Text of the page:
Put the rod holder up front of you. It seems most have a holder there and my line never seems to get wrapped up in it. The only thing my line constantly gets caught on is my paddle leash. You would think I'd have changed it by now.
I made a "holder" on the side of my yak that allowed me to lay the rods along side the yak and then I could bungee and use the paddle holder to secure the rods to the boat and it works well. However, that means more water in the reels. I now need a new fly reel.
I think if I had a scrambler, I think I would just lay the rod in the boat between my legs and maybe run some bungees across to insure they stayed with the boat in case you go over.
the other though I had was if you don't plan on trolling with the rods, then why use the rod holders? Just get yourself a milk crate, attach some pvc and cut out a slot for the reel to slid into. Then bungee crate to yak.
whatever you do DON'T mount them where you have them in your picture. You will be banging your elbows and arms on them not only when you are trying to cast from the boat but when you paddle as well. All I do is flyfish out my yaks and I have a single scott rodholder mounted front and center. Nothing ever gets snagged on it or hits it, etc. When you are actively fishing just pop it out and lay it in your tankwell or something if you feel it interferes with some of your retrieves.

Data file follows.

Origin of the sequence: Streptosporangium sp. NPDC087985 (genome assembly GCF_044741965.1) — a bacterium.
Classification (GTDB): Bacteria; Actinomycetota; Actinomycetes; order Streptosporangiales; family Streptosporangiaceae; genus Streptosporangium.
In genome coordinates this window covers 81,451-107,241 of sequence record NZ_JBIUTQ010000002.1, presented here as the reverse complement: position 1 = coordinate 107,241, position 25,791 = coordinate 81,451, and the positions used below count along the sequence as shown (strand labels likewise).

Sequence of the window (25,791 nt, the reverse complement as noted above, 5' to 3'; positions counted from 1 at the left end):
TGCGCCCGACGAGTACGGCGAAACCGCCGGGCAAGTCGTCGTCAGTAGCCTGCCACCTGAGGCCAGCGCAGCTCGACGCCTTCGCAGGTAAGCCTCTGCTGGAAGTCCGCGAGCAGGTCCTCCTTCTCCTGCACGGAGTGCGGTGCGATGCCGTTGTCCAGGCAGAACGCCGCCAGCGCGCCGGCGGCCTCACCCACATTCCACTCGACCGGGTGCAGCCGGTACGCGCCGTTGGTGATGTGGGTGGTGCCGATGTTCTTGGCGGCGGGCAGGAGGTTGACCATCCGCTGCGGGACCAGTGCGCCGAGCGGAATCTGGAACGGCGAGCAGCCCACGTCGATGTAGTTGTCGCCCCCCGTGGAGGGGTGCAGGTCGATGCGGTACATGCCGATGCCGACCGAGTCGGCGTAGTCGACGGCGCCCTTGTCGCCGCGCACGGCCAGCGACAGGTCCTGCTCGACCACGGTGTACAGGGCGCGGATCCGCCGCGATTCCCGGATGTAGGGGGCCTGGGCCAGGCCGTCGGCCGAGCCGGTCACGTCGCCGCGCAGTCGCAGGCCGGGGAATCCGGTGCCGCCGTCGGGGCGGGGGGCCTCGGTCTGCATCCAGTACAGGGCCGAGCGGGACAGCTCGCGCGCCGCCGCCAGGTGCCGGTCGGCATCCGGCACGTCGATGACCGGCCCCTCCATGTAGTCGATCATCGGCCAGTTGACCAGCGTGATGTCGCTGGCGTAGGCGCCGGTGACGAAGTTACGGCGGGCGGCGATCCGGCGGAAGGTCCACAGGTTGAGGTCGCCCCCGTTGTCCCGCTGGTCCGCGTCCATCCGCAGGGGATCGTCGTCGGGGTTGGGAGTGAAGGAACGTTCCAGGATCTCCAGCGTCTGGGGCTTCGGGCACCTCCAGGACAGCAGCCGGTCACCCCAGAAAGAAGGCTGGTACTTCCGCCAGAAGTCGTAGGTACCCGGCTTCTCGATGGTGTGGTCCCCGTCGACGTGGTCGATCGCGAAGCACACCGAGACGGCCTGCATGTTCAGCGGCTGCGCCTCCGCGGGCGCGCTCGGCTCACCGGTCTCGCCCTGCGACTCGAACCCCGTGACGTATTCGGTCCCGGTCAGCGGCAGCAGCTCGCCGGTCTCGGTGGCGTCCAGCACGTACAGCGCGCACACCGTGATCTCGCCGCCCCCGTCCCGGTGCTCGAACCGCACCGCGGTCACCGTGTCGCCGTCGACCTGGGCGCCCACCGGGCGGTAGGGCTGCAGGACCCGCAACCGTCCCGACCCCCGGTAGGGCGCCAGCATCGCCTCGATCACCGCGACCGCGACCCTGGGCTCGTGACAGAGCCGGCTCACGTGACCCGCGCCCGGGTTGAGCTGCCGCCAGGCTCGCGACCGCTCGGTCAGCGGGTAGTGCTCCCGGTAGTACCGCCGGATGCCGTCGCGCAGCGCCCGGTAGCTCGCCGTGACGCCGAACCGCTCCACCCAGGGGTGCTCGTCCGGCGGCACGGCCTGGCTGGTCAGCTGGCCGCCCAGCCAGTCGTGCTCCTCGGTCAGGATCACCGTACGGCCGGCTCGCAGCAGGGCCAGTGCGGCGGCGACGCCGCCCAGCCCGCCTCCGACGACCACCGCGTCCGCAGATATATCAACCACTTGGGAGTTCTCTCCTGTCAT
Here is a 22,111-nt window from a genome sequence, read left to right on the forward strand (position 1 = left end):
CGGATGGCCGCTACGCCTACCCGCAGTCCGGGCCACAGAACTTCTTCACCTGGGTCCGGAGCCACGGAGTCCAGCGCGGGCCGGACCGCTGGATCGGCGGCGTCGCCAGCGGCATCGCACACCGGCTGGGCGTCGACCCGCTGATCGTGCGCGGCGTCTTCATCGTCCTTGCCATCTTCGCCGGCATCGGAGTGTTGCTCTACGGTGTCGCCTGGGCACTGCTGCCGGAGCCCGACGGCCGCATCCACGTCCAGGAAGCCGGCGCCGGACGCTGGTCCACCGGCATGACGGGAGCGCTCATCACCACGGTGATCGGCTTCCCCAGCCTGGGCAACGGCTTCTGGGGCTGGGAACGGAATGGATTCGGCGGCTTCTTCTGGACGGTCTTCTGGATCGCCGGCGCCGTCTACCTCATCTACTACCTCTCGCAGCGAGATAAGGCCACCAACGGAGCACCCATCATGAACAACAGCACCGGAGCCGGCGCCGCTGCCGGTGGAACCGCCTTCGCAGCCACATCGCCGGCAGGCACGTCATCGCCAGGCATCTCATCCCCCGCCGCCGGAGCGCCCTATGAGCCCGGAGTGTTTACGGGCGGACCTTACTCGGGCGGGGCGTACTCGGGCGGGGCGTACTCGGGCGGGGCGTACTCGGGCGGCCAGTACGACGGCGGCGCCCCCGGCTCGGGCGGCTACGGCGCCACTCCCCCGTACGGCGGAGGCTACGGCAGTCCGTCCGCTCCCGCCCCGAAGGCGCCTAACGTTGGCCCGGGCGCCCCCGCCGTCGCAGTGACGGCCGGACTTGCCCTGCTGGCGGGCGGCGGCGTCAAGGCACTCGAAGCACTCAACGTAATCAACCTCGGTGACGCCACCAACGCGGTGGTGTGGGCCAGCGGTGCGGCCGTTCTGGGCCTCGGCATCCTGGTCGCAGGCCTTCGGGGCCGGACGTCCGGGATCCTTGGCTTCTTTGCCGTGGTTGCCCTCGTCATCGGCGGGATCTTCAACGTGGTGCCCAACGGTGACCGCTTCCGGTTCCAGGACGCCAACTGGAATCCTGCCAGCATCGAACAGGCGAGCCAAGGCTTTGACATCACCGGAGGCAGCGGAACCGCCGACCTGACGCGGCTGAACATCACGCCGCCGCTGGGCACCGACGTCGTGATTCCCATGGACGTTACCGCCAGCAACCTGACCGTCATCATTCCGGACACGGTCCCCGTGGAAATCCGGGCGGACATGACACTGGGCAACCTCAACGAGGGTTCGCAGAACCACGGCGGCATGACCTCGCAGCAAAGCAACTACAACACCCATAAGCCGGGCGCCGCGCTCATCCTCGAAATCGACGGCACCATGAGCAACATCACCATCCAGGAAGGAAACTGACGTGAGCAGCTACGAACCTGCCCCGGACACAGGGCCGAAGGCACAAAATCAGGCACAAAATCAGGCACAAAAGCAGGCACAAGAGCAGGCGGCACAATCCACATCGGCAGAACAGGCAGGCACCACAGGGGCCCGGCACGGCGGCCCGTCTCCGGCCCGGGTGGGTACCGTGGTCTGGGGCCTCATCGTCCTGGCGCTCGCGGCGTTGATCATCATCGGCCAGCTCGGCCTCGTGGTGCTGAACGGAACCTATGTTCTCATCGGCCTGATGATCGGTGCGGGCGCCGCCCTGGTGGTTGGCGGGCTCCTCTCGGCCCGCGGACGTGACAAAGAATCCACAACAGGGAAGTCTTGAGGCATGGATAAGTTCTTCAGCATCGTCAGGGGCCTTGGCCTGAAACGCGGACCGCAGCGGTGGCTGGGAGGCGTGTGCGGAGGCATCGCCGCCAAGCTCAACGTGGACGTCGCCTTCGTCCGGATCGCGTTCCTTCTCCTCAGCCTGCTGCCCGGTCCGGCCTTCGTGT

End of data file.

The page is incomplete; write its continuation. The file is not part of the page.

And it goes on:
Unless you are bringing spinning outfits I don't see the need for multiple rodholders. Plus if you want to do that just get a milkcrate and mount 2-3 holders across one of the sides of the crate which you can take in and out.
As for launching from the surf to fully protect your rods you are going to have to have them lay along the side or inside where they will not impact anything if you get flipped. or you can put them in a rod/reel case, strap that in and just assemple the rod once past the breakers, it really is not hard and then your rod is fully protected.
Make sure you sit in your kayak in your yard and even cast from it as well as make paddle strokes to ensure nothing you are mounting is in the way. Once you start drilling holes it's too late to go back if you find out afterwards that the location is wrong.
I like to keep my stuff very simple. I find it much easier that way. I don't want or put 100lbs of gear on mine for flyfishing. You just don't need it. If you are trolling or conventional tackel fishing then you might want all of that but I don't use mine that way.
It helps to look at other kayaks that experienced folks are using and even see if they will let you try it out to know what you really like and before you start drilling a bunch of holes.